Nowadays, remote sensing missions realized by several public and private agencies allow for the monitoring at different space-temporal resolution the changes that occur to the environment and the identification of their magnitude [17,18,19,20]. Several studies in the public health sectors used GIS to describe environmental conditions, especially concerning vector-borne disease in Africa and Asia [21,22,23,24,25,26,27,28]. Nevertheless, the ongoing research focused on the environment and the application of free satellite missions, such as those of the Copernicus program, are few in the veterinary research [12]. Human and veterinarian medicines are still far to reach consistent studies based on a One Health approach, even if the relationship between the environment and diseases is well known [29,30,31]. SARS-CoV, like many other zoonoses, has demonstrated that both animal and human health are deeply linked to ecosystem health. Nowadays, the relationship between environmental patterns and disease spread should be investigated to assess the best way to prevent the spread of diseases in ecosystems. Following the path opened in a previous study [12], we focus on the potential of remote sensing to achieve a better understanding of the relationships between the environment and CDV at the landscape level.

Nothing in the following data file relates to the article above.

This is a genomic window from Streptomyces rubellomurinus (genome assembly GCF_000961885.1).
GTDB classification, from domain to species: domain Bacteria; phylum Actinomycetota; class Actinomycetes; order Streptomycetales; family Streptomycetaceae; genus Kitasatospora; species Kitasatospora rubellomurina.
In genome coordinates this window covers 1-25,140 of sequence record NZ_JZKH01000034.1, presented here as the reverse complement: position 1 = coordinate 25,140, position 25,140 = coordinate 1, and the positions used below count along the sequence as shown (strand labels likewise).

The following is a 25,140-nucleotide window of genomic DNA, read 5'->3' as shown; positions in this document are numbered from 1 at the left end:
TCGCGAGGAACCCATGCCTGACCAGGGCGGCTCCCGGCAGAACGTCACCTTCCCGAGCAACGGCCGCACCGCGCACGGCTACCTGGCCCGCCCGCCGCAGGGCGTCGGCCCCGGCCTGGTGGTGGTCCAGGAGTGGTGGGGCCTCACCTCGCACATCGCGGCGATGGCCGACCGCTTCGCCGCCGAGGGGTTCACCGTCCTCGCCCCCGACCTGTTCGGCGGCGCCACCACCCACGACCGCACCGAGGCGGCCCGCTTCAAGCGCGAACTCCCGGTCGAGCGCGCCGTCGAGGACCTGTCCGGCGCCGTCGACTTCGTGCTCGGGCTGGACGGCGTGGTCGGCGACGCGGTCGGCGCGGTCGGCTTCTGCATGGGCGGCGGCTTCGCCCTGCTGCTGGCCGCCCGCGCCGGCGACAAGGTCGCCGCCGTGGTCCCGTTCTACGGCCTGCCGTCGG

The considered study area is the Aosta Valley region located in the Northwestern Italian Alps. A new analysis approach is adopted to assess the relationship between land use and CDV spread. Land use changes and urban sprawl are discussed as possible predisposing factors for the spread of canine distemper, among the Alpine wild carnivores [32,33]. To better understand these preliminary results, we introduce a possible novelty in wildlife CDV knowledge, developing a tentative local forecasting model of CDV spread based on ecological open-source remote-sensing data. We use a spatiotemporal analysis of entropy-related indices of Normalized Difference Vegetation Index (NDVI) time series, focusing on its anomalies to investigate the interaction of order and disorder in ecological landscapes (hereinafter called EL). This index could be helpful with complex systems analysis and the assessment of EL changes. In fact, EL variations seem to have a huge role in the condition of CDV spread. Our overarching goal is to demonstrate a possible relationship between CDV spread and entropy change anomalies. Therefore, our main aim is to depict the presence of CDV in Aosta Valley as well as explore a possible relationship between entropy variations and CDV spread, providing a useful tool for veterinarians to enforce ecological studies and new management policies.